Click Here for More Articles on BEAUTY & THE BEAST
After six consecutive years, Disney's Beauty and the Beast has relinquished its place as the top musical in the annual survey of most-produced titles in United States high school theatres, unseated during the 2013-14 season by another adaptation of an animated anti-hero: Shrek the Musical. Returning to the list, and rounding out the top three, is Godspell, which has seen its popularity rise after a recent Broadway revival and subsequent national tour.
Dramatics, a publication of the Educational Theatre Association (EdTA), surveys select high school theatre programs to determine which plays and musicals were produced during the previous academic year. The results appear in the October 2014 issue of Dramatics.
The survey, conducted since 1938, was sent out to the more than 4, 000 high school theatre programs affiliated with the International Thespian Society (ITS), the student honorary division of EdTA. Results are collected in three categories: musicals, full-length plays, and short plays (one-acts). Responses came back from approximately 700 schools.
Shakespeare's Midsummer Night's Dream, has been trading places at the top of the full-length plays list with John Cariani's Almost, Maine for the past several years, and is once again number one among full-length plays. Not far behind those two comedies were another pair of perennial favorites: Our Town and You Can't Take It with You, which has been on the top ten list every year since rights were made available to high schools in 1939.
The 2013-14 top ten lists are:
1. Shrek the Musical by Jeanine Tesori and David Lindsay-Abaire (MTI)
2. Disney's Beauty and the Beast by Alan Menken, Howard Ashman, Tim Rice, and Linda Woolverton (MTI)1
3. (tie) Godspell by Stephen Schwartz and John-Michael Tebelak (MTI)
3. (tie) Hairspray by Marc Shaiman, Scott Wittman, Mark O'Donnell, and Thomas Meehan (MTI)
3. (tie) Thoroughly Modern Millie by Jeanine Tesori, Dick Scanlan, and Richard Morris (MTI)
6. (tie) Into the Woods by Stephen Sondheim and James Lapine (MTI)1
6. (tie) Little Shop of Horrors by Alan Menken and Howard Ashman (MTI)
8. (tie) Grease by Jim Jacobs and Warren Casey (Samuel French)
8. (tie) The 25th Annual Putnam County Spelling Bee by William Finn and Rachel Sheinkin (MTI)
8. (tie) The Wizard of Oz by L. Frank Baum, Harold Arlen, and E.Y. Harburg (Tams-Witmark)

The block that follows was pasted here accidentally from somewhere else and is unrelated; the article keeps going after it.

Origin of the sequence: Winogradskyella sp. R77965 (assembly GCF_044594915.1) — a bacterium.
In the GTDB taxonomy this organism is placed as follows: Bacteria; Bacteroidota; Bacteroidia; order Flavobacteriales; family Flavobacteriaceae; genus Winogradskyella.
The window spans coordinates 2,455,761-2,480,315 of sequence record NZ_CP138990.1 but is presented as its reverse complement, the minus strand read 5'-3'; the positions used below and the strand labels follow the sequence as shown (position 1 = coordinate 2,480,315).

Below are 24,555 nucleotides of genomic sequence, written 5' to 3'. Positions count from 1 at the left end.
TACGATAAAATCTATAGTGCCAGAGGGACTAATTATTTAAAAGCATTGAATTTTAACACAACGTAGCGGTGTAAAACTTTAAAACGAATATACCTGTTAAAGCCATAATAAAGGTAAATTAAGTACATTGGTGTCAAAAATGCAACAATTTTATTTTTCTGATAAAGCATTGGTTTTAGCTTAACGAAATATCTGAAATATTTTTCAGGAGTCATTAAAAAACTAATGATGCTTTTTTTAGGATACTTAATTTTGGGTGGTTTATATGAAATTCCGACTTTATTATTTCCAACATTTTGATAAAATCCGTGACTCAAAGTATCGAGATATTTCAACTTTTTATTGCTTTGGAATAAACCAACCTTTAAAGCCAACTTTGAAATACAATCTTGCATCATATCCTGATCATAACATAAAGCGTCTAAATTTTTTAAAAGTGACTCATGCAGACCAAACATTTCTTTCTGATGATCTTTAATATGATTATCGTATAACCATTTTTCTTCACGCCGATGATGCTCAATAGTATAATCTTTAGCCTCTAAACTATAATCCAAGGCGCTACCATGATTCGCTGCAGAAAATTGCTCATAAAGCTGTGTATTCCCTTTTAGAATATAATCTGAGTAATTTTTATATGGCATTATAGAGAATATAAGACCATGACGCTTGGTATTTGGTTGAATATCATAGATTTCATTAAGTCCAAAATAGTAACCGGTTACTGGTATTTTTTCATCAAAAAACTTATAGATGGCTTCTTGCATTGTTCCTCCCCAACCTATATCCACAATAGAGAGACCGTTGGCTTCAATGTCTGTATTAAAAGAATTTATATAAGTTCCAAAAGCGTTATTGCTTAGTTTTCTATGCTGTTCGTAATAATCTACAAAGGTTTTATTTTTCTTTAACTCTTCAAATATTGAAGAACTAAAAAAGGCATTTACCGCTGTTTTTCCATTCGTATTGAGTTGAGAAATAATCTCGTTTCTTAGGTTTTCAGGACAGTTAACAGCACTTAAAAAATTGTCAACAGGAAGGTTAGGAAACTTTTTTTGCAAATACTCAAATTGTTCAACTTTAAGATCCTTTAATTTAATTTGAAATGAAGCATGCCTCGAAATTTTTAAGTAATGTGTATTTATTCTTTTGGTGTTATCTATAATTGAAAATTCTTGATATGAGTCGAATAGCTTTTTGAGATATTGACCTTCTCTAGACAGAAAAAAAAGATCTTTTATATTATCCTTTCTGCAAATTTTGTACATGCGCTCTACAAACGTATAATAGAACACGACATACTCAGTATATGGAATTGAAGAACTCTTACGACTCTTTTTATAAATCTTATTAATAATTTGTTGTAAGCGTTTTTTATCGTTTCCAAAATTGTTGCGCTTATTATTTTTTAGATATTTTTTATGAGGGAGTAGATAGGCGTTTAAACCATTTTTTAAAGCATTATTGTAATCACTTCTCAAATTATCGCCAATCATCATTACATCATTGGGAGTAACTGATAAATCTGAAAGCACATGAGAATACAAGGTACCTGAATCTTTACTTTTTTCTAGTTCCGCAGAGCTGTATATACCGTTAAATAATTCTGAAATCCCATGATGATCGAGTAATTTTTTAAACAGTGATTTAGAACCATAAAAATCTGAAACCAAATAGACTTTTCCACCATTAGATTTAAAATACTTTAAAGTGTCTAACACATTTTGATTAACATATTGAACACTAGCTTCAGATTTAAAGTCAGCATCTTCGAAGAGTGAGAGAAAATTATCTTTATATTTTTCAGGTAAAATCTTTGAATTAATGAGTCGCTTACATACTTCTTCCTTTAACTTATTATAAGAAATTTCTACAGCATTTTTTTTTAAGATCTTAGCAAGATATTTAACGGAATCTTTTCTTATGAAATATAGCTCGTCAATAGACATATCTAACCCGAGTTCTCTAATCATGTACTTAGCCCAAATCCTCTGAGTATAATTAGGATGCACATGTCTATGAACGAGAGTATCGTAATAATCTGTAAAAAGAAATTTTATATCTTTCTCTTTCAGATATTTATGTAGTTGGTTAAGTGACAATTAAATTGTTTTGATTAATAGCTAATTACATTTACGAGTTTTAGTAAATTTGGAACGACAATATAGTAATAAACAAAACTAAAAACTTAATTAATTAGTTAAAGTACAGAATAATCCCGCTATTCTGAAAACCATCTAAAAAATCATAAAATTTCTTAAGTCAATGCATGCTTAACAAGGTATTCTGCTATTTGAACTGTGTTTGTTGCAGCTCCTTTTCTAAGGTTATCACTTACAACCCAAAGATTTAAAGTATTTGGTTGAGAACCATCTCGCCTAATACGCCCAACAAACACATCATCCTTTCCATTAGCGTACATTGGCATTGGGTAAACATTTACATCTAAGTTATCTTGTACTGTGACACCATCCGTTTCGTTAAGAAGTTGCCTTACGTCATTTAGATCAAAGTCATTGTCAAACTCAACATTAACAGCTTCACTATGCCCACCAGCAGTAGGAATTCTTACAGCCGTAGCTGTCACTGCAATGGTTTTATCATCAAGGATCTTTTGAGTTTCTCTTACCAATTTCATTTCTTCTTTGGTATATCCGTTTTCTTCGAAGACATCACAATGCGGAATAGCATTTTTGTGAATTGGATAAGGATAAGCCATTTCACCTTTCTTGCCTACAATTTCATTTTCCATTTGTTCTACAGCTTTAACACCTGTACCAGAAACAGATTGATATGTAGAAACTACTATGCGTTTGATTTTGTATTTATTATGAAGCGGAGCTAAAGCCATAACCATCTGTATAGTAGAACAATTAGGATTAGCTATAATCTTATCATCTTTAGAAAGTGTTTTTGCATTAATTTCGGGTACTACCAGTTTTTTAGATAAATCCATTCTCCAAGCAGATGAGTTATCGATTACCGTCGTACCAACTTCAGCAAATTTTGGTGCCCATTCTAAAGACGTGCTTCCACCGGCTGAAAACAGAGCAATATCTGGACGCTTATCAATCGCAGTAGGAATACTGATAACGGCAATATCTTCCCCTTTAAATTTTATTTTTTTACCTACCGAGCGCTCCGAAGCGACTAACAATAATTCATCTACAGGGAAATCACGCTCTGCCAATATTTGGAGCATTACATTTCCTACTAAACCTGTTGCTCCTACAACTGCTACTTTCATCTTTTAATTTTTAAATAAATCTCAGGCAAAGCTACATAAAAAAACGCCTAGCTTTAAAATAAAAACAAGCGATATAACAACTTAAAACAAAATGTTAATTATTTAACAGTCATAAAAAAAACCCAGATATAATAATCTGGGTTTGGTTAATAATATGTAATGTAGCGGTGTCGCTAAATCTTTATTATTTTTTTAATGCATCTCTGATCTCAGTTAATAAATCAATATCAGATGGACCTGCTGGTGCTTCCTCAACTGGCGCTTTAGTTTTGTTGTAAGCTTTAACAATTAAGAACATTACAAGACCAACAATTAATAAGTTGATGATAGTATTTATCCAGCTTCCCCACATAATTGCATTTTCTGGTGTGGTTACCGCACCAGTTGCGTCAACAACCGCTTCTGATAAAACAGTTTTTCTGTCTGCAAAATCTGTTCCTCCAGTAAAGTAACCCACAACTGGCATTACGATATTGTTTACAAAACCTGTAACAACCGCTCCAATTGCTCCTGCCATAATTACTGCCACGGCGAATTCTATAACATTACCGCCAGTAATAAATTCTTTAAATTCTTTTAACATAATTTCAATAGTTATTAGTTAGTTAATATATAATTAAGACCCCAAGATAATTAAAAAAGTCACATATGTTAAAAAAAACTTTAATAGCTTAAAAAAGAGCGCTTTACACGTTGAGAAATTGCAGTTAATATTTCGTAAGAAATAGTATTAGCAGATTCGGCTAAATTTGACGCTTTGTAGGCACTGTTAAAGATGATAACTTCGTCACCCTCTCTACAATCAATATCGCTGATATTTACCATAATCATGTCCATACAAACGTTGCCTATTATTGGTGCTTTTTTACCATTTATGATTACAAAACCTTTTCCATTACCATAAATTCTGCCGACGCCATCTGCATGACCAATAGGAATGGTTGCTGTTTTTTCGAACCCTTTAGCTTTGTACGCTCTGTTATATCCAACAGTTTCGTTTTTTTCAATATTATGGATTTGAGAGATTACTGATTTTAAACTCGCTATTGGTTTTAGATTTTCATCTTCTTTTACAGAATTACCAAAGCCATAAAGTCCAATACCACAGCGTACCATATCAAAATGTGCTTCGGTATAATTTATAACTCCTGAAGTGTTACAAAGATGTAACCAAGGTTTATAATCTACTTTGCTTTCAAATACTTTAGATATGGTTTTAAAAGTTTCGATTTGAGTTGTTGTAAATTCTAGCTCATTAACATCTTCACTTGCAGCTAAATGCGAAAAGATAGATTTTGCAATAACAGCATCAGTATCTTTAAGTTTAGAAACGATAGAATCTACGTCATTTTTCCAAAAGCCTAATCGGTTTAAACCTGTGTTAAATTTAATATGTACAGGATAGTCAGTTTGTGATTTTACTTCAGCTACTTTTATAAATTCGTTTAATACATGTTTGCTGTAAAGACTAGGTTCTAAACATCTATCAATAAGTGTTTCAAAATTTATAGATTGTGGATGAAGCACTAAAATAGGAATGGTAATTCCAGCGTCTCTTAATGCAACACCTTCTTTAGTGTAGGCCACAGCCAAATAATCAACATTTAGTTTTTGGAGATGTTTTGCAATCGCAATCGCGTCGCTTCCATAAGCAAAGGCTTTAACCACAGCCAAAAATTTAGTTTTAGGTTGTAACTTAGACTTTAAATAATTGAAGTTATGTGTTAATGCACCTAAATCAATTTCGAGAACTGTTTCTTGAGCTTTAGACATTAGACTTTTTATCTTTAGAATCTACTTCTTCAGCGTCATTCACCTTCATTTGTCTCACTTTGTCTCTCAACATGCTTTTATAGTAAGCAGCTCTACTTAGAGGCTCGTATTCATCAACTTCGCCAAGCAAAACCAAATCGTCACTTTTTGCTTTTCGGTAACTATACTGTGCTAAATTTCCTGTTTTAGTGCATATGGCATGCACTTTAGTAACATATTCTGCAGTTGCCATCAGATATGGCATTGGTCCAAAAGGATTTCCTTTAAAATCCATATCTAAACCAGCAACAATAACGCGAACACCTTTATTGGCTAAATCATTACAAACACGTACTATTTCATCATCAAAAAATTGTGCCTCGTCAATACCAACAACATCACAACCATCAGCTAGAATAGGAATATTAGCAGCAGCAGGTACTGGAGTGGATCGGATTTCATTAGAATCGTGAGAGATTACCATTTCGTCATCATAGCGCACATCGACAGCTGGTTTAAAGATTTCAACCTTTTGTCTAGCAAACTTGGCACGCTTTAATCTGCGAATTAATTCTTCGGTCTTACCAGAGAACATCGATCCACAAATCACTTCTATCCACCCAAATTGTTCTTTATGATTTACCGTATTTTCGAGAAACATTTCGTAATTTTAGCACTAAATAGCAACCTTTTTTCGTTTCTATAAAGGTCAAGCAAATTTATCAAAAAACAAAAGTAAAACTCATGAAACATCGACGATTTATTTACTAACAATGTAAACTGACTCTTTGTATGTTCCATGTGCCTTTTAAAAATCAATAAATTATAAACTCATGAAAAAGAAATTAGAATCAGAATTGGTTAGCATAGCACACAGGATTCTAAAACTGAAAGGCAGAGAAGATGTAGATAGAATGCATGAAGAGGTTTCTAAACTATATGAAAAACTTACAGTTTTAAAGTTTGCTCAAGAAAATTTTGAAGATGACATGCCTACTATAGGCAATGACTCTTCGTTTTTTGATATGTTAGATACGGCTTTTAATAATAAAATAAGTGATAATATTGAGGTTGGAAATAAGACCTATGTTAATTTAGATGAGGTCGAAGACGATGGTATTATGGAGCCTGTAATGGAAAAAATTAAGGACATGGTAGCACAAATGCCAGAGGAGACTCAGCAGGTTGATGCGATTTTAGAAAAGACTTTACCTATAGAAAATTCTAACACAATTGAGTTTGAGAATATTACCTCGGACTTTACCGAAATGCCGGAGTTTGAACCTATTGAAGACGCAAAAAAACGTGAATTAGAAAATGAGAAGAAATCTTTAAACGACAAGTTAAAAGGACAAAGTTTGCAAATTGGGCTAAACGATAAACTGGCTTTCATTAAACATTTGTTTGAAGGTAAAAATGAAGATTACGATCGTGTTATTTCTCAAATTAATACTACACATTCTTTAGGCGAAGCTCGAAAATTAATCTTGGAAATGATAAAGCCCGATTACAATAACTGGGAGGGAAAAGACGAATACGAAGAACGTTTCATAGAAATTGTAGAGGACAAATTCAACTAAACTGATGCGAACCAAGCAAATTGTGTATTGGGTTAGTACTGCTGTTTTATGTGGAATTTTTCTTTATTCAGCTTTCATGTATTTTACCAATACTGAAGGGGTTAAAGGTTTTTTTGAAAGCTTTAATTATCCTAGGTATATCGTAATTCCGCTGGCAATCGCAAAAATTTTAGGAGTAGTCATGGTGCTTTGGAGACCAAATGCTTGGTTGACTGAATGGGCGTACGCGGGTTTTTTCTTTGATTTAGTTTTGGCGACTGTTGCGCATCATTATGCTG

8. (tie) You're a Good Man, Charlie Brown by Clark Gesner (Tams-Witmark)
1. A Midsummer Night's Dream by William Shakespeare (public domain)
2. Almost, Maine by John Cariani (DPS)
3. Our Town by Thornton Wilder (Samuel French)
4 (tie). Twelve Angry Jurors by Reginald Rose (Dramatic Publishing)2
4 (tie). You Can't Take It with You by George S. Kaufman and Moss Hart (DPS)
6. Romeo and Juliet by William Shakespeare (public domain)
7. The Crucible by Arthur Miller (DPS)
8. (tie) Harvey by Mary Chase (DPS)
8. (tie) The Importance of Being Ernest by Oscar Wilde (public domain)
10. The Complete Works of William Shakespeare (abridged) by Adam Long, Daniel Singer, and Jess Winfield (Broadway Play Publishing)
1. (tie) 13 Ways to Screw Up Your College Interview by Ian McWethy (Playscripts)
1. (tie) Check Please by Jonathan Rand (Playscripts)
3. (tie) 10 Ways to Survive the Zombie Apocalypse by Don Zolidis (Playscripts)
3. (tie) The Audition by Don Zolidis (Playsripts)
5. (tie) Check Please: Take 2 by Jonathan Rand (Playscripts)
5. (tie) It's Not You, It's Me by Don Zolidis (Playscripts)
7. (tie) The Brothers Grimm Spectaculathon by Don Zolidis (Playscripts)
7. (tie) How to Succeed in High School Without Really Trying by Jonathan Rand (Playscripts)
7. (tie) The Least Offensive Play in the Whole Darn World by Jonathan Rand (Playscripts)
7. (tie) Sure Thing by David Ives (DPS)
7. (tie) Words, Words, Words by David Ives (DPS)
1. Includes productions of MTI Broadway Junior versions of this title.
2. Includes productions under the titles Twelve Angry Men and Twelve Angry Women.
About Dramatics magazine - Dramatics is the only magazine edited exclusively for high school theatre students and educators. Published monthly from September to May, each issue features new playscripts, interviews with theatre professionals, practical articles on acting and stagecraft, and college and career information. Special issues each year include a wrap-up of the annual Thespian Festival, as well as comprehensive directories of collegiate theatre programs, and summer theatre work and study opportunities. Dramatics is published by the Educational Theatre Association (EdTA), a professional organization for theatre education.
About the Educational Theatre Association - The Educational Theatre Association (EdTA), is a professional organization with approximately 90, 000 members nationwide. EdTA's mission is shaping lives through theatre education: Honoring student achievement in theatre and enriching their theatre education experience; supporting teachers by providing professional development, networking opportunities, resources, and recognition; and influencing public opinion that theatre education is essential and builds life skills. EdTA operates the International Thespian Society (ITS), an honorary organization that has inducted more than 2 million theatre students since its founding in 1929. EdTA also publishes Dramatics, a monthly magazine for high school theatre students, and Teaching Theatre, a quarterly journal for theatre education professionals.
Pictured: A production of SHREK at the 2013 Thespian Festival by Bradford High School, Kenosha, Wisconsin.